Planning for Your Future
As you prepare for your future, one essential legal step to take is estate planning. Developing an estate plan can benefit you in the present as well as your family in the future. Opting out of an estate plan means that you are leaving the task of handling and distributing your assets to the government. Such an action can result in your family having to go to court after your death. Probate judges will be tasked with taking control of your estate and dictating the sale or distribution of your home, bank accounts and other assets. It will also be up to the government to determine who inherits your property upon your death if you do not leave a living trust or will.
Probate is the expensive and inefficient court process your family will have to take if you do not develop an estate plan. California courts are unable to provide the time and resources necessary to protect your estate in an efficient manner. In order to ensure that your estate is administered in the most effective way possible, speak with a Huntington Beach estate planning lawyer from our firm! We can help you through the following aspects of estate planning:
An arrangement that allows a trustee (generally you) to hold the legal title to your property that will be given to your beneficiaries upon your death is known as a living trust. Generally, you will name yourself (and your spouse if married) as trustee of your living trust during your lifetime, and a successor trustee of your choosing to take over upon your death or incapacity (if married, upon death or incapacity of the surviving spouse). This way you maintain control over your property just like you had before you put it in trust, and upon your death or incapacity your successor trustee can take over without probate court and follow your instructions in the trust document. If you become incapacitated your successor trustee will manage your trust assets for your benefit, and upon death your successor trustee will manage and distribute the trust assets for your named beneficiaries (children and/or other loved ones). If married, the spouse will generally be the trustee upon the death or incapacity of a spouse, and the successor trustee only takes over upon the death or incapacity of both spouses. Trusts of this kind are considered living because they are made while you are still alive. When properly drafted and funded, living trusts can save you and your beneficiaries (your children and/or other loves ones) substantial time and money by avoiding probate court. In addition, living trusts allow you to customize how and when your beneficiaries will inherit from you. For example, their inheritance can be left in trust, which will protect it from their creditors or claims of a divorcing spouse. Living Trusts can be customized in many ways to protect the inheritance you leave to your children and/or other loved ones.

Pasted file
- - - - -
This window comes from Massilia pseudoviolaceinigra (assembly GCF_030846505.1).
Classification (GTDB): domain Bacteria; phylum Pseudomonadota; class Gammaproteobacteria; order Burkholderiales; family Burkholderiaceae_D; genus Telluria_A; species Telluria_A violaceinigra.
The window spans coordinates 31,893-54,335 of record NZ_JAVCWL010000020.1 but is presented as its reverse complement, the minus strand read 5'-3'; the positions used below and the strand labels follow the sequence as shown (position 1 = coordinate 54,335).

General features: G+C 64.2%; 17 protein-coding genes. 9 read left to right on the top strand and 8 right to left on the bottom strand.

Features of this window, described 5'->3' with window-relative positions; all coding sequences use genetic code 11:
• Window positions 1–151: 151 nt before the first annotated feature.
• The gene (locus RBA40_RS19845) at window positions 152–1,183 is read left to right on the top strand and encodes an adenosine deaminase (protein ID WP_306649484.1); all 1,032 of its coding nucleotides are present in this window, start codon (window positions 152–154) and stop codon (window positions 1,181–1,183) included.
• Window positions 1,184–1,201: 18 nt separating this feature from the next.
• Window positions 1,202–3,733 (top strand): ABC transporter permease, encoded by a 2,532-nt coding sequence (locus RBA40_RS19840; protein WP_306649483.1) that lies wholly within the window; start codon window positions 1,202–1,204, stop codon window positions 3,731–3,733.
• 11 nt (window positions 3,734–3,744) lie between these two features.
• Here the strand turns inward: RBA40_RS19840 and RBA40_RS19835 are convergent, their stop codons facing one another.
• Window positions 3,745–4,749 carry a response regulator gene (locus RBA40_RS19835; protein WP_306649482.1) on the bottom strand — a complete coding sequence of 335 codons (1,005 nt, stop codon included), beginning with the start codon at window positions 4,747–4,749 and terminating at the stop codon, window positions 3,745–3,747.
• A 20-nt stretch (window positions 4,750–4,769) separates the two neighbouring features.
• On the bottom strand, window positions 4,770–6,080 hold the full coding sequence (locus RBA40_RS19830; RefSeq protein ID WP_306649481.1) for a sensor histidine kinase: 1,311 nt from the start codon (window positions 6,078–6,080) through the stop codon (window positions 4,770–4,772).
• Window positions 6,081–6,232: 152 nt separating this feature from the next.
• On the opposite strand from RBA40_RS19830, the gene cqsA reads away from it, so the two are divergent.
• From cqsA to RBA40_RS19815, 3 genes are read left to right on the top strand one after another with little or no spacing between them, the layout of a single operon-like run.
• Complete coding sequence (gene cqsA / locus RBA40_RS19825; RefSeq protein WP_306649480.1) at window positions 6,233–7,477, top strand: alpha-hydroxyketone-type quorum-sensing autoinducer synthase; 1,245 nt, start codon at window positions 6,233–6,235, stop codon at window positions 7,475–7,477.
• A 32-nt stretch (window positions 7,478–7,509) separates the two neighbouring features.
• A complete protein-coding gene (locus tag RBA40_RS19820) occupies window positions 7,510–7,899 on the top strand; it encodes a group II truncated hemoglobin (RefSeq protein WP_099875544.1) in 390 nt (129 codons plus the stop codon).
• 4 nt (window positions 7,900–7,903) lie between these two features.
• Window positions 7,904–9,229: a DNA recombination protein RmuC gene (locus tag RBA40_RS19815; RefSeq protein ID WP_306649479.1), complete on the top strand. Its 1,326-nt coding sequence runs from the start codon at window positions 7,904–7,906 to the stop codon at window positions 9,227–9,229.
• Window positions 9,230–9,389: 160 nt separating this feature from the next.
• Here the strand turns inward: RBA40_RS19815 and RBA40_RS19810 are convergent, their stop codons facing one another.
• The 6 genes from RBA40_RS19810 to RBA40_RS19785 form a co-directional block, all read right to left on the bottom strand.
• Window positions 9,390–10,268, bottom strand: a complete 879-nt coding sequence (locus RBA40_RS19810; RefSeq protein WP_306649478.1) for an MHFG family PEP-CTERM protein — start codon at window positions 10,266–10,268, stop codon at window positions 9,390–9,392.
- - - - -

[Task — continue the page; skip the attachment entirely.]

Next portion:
Powers of attorney are important elements of estate planning. If you become incapacitated, an individual must take charge of paying your bills and handling other financial matters. Rather than allowing this matter to be left up to the court, the appointed power of attorney can take action. Consult our firm to learn how to designate a person for this role and draft the necessary documents.
An advance health care directive allows you to inform the people who care about your health, such as physician and family members, of your healthcare preferences. There may come a time when you are no longer able to verbally discuss your desires for diagnostic testing and surgical procedures, which is why this document is important. An advance health care directive can ensure the quality of life that you wish to possess at every stage of your health in the future.
Many individuals realize the necessity of creating a will without knowing what it actually is and how it functions. Our firm can help you understand its purpose and how to assess your estate and concerns in order to address them fully in your will. We can help you through the entire process of creating a will, including naming an executor and deciding how your property and money will be distributed upon your death.
Plan for the Best Interests of Your Family
Estate planning is an action that is in the best interest of you and your family. A properly established estate plan can efficiently fulfill your desires without government intervention. Also, an estate plan can eliminate the expenses and delays that are associated with probate court. Additionally, a proper estate plan should include an advance health care directive, which can set forth your desires concerning healthcare and medical decisions. Without a well-established estate plan, the government will make decisions for you after your passing. Contact Sterzer & Associates, A Law Corporation today for the legal assistance you require!